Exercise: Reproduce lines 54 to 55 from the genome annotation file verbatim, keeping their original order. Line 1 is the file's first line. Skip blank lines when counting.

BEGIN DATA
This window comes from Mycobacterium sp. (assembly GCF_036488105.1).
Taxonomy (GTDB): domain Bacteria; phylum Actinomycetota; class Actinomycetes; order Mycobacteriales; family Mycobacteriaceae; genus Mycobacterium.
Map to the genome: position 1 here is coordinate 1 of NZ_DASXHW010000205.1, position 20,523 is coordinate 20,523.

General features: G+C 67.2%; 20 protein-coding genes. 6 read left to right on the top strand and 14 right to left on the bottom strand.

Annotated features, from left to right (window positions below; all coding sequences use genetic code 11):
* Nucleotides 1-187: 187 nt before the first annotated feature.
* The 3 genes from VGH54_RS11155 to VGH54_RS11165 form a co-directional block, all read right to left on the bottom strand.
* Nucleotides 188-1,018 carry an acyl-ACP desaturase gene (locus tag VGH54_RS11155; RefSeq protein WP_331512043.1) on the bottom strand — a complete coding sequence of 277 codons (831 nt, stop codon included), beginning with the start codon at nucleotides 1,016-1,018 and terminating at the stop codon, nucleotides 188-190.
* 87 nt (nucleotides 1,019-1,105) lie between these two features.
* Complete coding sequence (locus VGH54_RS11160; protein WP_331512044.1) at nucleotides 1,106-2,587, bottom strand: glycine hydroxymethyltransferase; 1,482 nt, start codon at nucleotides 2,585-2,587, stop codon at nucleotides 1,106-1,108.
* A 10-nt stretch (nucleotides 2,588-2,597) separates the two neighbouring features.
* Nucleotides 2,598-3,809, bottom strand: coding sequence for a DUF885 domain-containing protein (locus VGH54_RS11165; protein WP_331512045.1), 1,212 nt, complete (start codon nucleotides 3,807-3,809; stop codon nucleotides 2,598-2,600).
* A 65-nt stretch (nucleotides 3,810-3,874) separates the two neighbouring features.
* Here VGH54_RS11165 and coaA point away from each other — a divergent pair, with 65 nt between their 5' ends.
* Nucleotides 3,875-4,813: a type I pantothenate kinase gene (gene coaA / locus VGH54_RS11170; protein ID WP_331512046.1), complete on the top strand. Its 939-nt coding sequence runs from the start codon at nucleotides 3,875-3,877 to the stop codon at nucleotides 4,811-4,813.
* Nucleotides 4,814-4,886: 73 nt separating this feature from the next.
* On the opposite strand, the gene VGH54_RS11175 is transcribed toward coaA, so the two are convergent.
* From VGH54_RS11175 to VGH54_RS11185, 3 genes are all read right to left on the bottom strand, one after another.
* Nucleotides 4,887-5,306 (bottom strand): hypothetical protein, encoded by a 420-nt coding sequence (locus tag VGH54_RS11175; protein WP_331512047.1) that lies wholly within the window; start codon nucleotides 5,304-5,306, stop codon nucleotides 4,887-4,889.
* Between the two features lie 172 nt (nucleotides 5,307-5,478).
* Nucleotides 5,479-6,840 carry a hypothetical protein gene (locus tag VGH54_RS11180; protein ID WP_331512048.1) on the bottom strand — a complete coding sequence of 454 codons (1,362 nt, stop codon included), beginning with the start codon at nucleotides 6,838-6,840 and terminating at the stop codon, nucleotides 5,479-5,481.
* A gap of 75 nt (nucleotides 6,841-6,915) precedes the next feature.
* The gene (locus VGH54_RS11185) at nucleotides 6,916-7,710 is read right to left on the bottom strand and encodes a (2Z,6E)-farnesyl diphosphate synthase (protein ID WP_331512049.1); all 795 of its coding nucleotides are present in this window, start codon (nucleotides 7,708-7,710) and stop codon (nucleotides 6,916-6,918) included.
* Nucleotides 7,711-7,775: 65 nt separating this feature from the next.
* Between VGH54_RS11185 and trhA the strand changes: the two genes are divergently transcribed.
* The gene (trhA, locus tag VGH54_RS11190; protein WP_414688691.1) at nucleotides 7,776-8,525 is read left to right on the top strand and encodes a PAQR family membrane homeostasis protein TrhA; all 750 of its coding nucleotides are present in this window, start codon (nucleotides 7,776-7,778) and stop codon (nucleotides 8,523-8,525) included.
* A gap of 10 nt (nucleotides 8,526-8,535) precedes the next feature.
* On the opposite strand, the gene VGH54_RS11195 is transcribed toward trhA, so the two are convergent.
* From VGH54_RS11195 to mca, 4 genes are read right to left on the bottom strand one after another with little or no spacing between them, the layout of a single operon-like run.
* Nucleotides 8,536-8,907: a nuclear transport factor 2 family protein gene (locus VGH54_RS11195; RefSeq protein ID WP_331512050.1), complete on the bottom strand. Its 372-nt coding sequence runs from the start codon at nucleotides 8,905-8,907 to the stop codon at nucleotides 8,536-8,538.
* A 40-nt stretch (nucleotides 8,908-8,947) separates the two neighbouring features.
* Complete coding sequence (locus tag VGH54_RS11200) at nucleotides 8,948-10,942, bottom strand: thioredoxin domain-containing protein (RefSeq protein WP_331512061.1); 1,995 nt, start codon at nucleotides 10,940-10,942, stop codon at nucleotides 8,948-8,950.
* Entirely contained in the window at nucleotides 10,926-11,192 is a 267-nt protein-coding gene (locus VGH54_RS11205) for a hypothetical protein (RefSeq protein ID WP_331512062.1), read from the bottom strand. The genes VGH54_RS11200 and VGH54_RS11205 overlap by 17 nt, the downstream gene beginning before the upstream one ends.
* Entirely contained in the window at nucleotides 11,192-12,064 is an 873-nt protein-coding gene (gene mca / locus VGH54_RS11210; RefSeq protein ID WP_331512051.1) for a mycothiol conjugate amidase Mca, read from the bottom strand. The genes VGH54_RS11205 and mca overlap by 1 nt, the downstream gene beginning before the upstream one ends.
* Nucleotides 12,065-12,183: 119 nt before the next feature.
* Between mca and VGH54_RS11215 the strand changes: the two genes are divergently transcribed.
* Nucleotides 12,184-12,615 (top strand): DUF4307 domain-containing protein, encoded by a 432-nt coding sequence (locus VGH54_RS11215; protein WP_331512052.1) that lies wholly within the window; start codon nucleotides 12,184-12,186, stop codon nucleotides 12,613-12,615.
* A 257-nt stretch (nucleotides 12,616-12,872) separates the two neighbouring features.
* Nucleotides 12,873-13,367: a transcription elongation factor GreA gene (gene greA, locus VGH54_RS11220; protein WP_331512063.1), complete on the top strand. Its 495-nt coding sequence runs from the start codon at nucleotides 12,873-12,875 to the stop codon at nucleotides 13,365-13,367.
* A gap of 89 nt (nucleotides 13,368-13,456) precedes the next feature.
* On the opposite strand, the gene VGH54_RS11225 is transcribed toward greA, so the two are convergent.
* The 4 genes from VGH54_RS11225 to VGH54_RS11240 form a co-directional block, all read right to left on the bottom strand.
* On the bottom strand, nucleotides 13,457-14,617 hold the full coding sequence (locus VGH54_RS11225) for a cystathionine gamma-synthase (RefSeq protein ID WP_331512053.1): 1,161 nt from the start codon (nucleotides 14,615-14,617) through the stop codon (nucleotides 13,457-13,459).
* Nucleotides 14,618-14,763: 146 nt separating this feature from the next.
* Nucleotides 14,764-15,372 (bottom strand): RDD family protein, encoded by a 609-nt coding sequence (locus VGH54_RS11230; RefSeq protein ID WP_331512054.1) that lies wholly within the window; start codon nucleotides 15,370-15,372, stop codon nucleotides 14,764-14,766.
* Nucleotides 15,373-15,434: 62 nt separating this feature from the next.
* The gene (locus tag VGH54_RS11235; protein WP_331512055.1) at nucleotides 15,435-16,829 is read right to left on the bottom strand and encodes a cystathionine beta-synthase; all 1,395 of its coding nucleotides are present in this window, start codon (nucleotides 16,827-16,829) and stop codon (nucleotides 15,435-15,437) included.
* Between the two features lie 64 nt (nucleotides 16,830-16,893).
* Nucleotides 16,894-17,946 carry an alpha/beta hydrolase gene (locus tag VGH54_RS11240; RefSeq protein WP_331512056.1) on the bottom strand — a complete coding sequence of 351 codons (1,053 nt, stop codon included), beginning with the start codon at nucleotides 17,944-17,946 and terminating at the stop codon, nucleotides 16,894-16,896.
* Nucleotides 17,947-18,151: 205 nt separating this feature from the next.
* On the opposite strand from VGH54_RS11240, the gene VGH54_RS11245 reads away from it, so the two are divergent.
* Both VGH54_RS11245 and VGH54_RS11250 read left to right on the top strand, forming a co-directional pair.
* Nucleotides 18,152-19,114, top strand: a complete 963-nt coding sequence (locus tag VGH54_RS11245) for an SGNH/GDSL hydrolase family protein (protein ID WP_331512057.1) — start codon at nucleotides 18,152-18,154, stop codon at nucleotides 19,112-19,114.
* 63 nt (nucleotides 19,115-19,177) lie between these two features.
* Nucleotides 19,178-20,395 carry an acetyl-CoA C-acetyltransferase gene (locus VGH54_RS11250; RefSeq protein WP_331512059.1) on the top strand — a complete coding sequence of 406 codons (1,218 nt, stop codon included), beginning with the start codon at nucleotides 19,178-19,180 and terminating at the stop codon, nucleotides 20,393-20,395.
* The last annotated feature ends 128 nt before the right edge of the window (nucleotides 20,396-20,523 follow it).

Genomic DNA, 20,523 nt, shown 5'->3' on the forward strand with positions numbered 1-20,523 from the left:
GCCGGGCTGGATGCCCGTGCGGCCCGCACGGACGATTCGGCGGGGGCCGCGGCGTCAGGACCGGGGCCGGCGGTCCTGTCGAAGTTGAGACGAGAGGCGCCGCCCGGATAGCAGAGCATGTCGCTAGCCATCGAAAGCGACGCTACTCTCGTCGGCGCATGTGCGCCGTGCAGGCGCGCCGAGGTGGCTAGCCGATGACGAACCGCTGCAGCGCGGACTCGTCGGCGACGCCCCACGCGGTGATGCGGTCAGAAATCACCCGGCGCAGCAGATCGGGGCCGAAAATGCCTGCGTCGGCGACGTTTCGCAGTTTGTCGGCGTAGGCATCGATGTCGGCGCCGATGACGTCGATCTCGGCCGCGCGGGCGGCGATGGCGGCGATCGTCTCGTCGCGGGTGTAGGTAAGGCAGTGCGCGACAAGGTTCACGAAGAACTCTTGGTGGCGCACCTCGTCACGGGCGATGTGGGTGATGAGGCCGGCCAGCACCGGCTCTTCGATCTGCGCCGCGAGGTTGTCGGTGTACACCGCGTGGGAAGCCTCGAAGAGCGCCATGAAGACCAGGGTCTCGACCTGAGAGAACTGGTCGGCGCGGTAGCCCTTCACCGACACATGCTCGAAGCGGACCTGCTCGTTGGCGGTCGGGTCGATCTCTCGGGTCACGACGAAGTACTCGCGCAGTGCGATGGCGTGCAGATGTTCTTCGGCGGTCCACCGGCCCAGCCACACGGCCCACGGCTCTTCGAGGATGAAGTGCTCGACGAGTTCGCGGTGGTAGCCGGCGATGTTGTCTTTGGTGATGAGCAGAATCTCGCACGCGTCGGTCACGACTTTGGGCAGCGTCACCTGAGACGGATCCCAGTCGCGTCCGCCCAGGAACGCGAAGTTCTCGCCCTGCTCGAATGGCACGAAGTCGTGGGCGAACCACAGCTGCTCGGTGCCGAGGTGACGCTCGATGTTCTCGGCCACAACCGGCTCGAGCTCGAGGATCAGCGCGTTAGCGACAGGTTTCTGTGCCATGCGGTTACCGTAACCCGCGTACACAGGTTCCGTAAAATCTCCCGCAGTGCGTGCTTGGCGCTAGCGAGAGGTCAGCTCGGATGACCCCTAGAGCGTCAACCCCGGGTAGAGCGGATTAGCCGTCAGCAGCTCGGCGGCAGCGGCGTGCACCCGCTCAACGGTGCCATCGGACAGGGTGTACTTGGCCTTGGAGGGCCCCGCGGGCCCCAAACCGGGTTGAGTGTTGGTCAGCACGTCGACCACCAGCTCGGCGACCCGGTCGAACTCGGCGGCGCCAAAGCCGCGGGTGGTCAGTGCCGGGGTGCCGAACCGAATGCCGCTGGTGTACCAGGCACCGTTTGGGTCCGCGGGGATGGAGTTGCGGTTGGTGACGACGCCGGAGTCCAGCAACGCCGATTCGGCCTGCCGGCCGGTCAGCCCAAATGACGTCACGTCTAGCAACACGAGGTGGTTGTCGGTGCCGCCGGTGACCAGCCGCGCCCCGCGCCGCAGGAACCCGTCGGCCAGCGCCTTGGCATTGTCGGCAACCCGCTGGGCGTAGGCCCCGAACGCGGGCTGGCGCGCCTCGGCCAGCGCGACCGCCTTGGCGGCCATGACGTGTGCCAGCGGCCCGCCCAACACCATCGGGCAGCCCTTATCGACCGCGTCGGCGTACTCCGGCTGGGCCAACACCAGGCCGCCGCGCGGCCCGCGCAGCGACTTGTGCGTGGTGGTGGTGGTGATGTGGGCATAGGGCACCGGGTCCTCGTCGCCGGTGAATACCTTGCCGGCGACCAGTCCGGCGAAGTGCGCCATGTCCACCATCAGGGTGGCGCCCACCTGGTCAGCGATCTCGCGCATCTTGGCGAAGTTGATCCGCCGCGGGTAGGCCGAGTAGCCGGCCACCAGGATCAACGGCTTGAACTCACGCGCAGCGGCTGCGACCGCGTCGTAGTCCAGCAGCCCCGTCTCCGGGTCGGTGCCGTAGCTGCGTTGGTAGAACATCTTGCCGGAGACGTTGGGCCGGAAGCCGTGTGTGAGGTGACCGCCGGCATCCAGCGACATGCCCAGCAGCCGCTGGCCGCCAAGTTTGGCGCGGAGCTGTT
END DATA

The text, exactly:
* 63 nt (nucleotides 19,115-19,177) lie between these two features.
* Nucleotides 19,178-20,395 carry an acetyl-CoA C-acetyltransferase gene (locus VGH54_RS11250; RefSeq protein WP_331512059.1) on the top strand — a complete coding sequence of 406 codons (1,218 nt, stop codon included), beginning with the start codon at nucleotides 19,178-19,180 and terminating at the stop codon, nucleotides 20,393-20,395.